The Bold Voice of J&K

Sri Lanka avers its robust democracy

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Swapan Dasgupta

It did not take the defeated Mahinda Rajapaksa even the results of the Presidential election to be formally notified before moving out of Temple Trees, his official residence. And, by the evening of 9th January, barely 24 hours after the polls had closed, the victorious Maithrapala Sirisena was sworn in as the new President of Sri Lanka.
The sequence of events is important, if only to emphasise something that needs reiteration: that Sri Lanka is a vibrant, robust democracy. Most important, democracy has thrived uninterrupted since the island secured independence in 1948. Apart from India, it is the only other country in South Asia that has not experienced a military coup.
This is not to suggest that there haven’t been transgressions. A bitter, 30-year civil war against one of the most fanatical and brutal secessionist forces has inevitably created distortions that need to be ironed out now that the LTTE is primarily a force that thrives in the Tamil diaspora. The Tamil minority that has its grievances and differences with Colombo voted in large numbers on 8th November. So did the Muslim minority that is fearful of any rise in Sinhala chauvinism. Together their resounding vote against Rajapaksa – and, by implication, in favour of Sirisena – tilted the balance against the incumbent.
However, to interpret the outcome as a consequence of Tamil and Muslim consolidation against the victor of the civil war is facile. Sirisena won because, in addition to the support from the minorities, he was able to divide the Sinhala Buddhist vote. Rajapaksa may have got a majority of the votes in the south of the island but Sirisena was only narrowly behind. His victory is significant because it was the result of a rainbow coalition of the Sinhala Buddhist, Tamil and Muslim votes.
The important thing is that Sri Lanka witnessed an extraordinary high turnout – unlike 2005 and 2010 when large parts of the Northern and a slice of the Eastern Province was disturbed. There may have been election clashes – hardly unfamiliar to India – and some crude misuse of the state-controlled TV channel for partisan ends – again, a spectacle quite familiar to India. But the quality of democracy was broadly unimpaired.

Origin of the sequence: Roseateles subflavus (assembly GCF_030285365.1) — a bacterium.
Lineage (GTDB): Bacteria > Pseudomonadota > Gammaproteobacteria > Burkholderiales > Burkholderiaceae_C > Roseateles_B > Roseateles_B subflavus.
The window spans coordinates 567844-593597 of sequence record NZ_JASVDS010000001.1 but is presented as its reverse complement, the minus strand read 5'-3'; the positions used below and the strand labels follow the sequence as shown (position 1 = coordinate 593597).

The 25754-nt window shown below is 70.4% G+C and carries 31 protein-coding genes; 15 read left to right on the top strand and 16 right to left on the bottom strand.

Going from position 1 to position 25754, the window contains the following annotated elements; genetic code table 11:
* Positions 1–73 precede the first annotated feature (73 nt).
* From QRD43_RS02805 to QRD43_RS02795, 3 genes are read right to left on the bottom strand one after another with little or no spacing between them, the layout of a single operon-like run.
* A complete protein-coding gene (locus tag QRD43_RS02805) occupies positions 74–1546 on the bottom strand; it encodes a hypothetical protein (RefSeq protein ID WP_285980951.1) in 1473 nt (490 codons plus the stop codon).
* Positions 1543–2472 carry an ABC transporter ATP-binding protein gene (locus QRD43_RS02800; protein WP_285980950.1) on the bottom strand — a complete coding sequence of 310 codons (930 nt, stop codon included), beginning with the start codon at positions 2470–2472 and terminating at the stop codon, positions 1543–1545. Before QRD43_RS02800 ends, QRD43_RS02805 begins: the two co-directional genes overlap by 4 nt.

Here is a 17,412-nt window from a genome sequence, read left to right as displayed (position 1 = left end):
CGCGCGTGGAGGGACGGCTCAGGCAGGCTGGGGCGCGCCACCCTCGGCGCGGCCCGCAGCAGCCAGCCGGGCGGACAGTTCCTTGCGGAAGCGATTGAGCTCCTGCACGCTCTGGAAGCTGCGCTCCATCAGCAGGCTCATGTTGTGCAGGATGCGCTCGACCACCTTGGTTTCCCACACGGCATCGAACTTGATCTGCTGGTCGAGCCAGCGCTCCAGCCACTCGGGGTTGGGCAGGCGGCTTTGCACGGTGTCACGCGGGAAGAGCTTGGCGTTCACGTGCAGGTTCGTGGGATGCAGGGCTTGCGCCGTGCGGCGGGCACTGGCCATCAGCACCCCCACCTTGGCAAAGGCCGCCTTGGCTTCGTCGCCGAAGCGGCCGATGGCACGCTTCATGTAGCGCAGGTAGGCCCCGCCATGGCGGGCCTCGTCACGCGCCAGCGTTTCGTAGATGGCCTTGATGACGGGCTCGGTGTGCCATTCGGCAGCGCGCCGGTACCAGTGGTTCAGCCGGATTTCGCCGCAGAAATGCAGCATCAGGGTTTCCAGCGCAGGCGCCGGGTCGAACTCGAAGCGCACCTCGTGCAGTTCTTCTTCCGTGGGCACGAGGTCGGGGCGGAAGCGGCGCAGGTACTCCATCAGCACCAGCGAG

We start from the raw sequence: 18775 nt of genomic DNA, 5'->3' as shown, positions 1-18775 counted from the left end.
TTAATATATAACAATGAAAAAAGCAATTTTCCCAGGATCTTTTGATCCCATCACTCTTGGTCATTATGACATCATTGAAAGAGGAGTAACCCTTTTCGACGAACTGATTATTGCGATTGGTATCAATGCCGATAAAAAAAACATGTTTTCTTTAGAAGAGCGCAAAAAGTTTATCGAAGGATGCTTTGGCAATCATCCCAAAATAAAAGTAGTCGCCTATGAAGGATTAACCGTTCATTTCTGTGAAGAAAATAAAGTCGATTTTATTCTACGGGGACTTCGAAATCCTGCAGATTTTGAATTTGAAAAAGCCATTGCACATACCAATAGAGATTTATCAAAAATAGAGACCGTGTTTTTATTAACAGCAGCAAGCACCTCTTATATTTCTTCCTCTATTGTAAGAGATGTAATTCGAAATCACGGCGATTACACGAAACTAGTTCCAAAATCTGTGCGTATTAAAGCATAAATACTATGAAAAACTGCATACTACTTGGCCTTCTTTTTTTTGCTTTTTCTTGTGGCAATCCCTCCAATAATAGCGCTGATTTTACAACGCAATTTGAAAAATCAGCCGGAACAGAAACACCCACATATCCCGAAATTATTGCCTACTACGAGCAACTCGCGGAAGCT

Yet, go back a few days prior to voting. Then, you had a spate of interventions by West-based human rights organisations warning of violence and worse, unleashed on the people by the Rajapaksa regime. For example, there was one David Griffiths, the Deputy Asia Pacific Director of Amnesty International piously proclaiming: “Reports of a potential organised plan to obstruct voters on election day – allegedly orchestrated by the Government through the military – is also a matter of grave concern.” Other reports hinted darkly of the Rajapaksa brothers orchestrating an army coup to prevent the expression of popular will.
In the light of the massive turnout of voters on Election Day and the exemplary transition that took place the next day, these assertions seem laughable. However, imagine for a moment what would have been the reaction of the so-called “international community” in the event that – as was initially expected – Rajapaksa had narrowly edged out his challenger. I have little doubt that the integrity of the election would have been called into question and Rajapaksa would have been charged with “stealing” an election. Encouraged by Western do-gooders, there would have been a call for street protests and demands for sanctions against the regime.
It is necessary to underline the potential havoc that unrepresentative bodies can create because Sri Lanka has been a long-term victim of their motivated propaganda. Ever since the LTTE was put out of business, the human rights-wallas have been shouting “war crimes” from the rooftops. No doubt the last stages of the civil war in 2009 saw considerable collateral damage and loss of civilian life. But this was a war where the rebel forces were not known for their adherence to the Geneva Convention.
The LTTE was notorious for their use of women as saboteurs, children as soldiers and ordinary people as human shields. The only way to deal with it militarily was to insist on a total, unconditional surrender – a goal that Rajapaksa realised. This is something the “international community” and their human rights surrogates chose to deliberately not understand.
Now that Rajapaksa, the architect of the military victory, has got his comeuppance, it is likely that the diplomatic pressure on Sri Lanka will ease considerably. President Sirisena will not be in any position to allow international human rights observers to rake up the past – the innate self-respect of Sri Lankans will not allow it. So, will the UN Human Rights Council age vote to censure Sri Lanka for its alleged lapses? If it chooses to drop the resolution, it will be a positive step. But allowing bygones to be bygones will also signal that the strictures were really aimed at the Rajapaksa regime. Now that Rajapaksa has departed to mull over the big mistakes – particularly cronyism and sycophancy – that cost him the presidency, will Sirisena be given a breather?

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